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Answer: This is a great question and when posed in an aggressive ?in your face? approach, the definition can be misleading. However, that is why there is a definite difference between commercial and public service marketing.
The word promotion has several meanings. We all know that this is the magic word for which we all study so hard. Promotion moves us up the career ladder. It can mean ?blowing one?s own horn? about one?s accomplishments. However, the term has a much more subtle meaning, especially when applied to a public service. For our purposes, it means interpreting to the public. Promotion is your department?s public face. And, by its place in your community, promotion is the public face of the entire U.S. fire service.
Over the past few months, we have been learning a short version of Marketing 101 or ?the four Ps?: place, product, promotion and price. This month, we tackle the public portion of marketing. Books have been written on this subject, so we will stick to the basics.
This is the one area that most people believe is marketing. This is the place where what we say and what we do meets our customers. This is also where much confusion exists between commercial and public service marketing.
The promotion of a public service has three objectives:
There is a vast difference between this kind of promotion and that of private enterprise. First, strategic private or commercial marketing (especially these days) strives to differentiate products and services from others, both generally and among products in their categories. For example, Pepsi is different from Coke. Second, it attempts to induce multiple purchases. Remember when drinking a soft drink in the morning was a bit strange? The point is that commercial promotion is intended to persuade the consumer to use the product or service in as many ways as possible consistently. This creates repeat sales to boost revenue and shareholder profit.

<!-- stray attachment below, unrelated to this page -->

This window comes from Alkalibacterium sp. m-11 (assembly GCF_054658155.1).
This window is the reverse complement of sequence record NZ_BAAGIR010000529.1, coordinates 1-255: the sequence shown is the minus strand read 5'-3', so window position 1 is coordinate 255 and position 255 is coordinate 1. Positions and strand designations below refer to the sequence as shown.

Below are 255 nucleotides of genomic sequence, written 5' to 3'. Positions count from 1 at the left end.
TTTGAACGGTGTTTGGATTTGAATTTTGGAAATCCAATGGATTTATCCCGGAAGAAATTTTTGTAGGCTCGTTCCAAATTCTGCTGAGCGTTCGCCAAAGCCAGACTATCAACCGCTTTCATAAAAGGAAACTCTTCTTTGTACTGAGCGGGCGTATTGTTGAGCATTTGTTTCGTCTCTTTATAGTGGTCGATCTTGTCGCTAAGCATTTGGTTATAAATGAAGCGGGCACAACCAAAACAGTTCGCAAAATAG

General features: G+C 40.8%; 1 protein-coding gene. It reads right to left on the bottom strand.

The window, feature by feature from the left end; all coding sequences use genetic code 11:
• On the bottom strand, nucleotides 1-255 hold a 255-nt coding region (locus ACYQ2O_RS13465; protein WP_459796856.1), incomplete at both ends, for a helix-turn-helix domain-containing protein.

Education is involved when it comes to more sophisticated products like wine or especially business-to-business products and services. IBM pioneered this approach many years ago. While IBM?s computers were not necessarily state of the art, its training and service were phenomenal. The education gives the product a certain value and credibility. It also is a strategic part of the marketing plan because it retains customers. After all, they have now been trained on IBM computers. Another brand means a potential disruption in business and retraining.
When I was a rookie firefighter, I received mask training on a particular company?s equipment. When my department decided to use another manufacturer?s products as well, it was uncomfortable at first. Consider the various kinds of equipment that we use ? from apparatus to turnouts. The best companies have strong and complete educational and informational service programs.
Education, training and information require proximity. We are around the people associated with the product or service. A couple of columns ago, I wrote, ?proximity breeds sales.? There is usually some good relationship building during training, so the trainer is delivering a service. He or she is usually not a salesperson, but a technical expert. Additionally, there is usually a good follow-up and customer service plan. And herein lies the effectiveness of the promotion.
We receive a ?packaged? product or service. Some may refer to it as a ?system.? This is all promotion. The market does not stand still. Look at Dell computers. They have led us away from the IBM ?packaged? educational approach from years ago. You can buy a Dell computer online like buying a book from Amazon.
As the customer becomes educated, the need for training diminishes. This is an important observation to keep in mind when we market the fire service. However, we have an edge. We have many areas in which to educate the public and we must educate all of the market, not just some of it. So we have the need (just as private enterprise does) to segment our market. Public fire and safety educators do this intuitively by age, gender, socioeconomic status, geographically and by type of problem (i.e. falls, accidents, types of fires, etc.).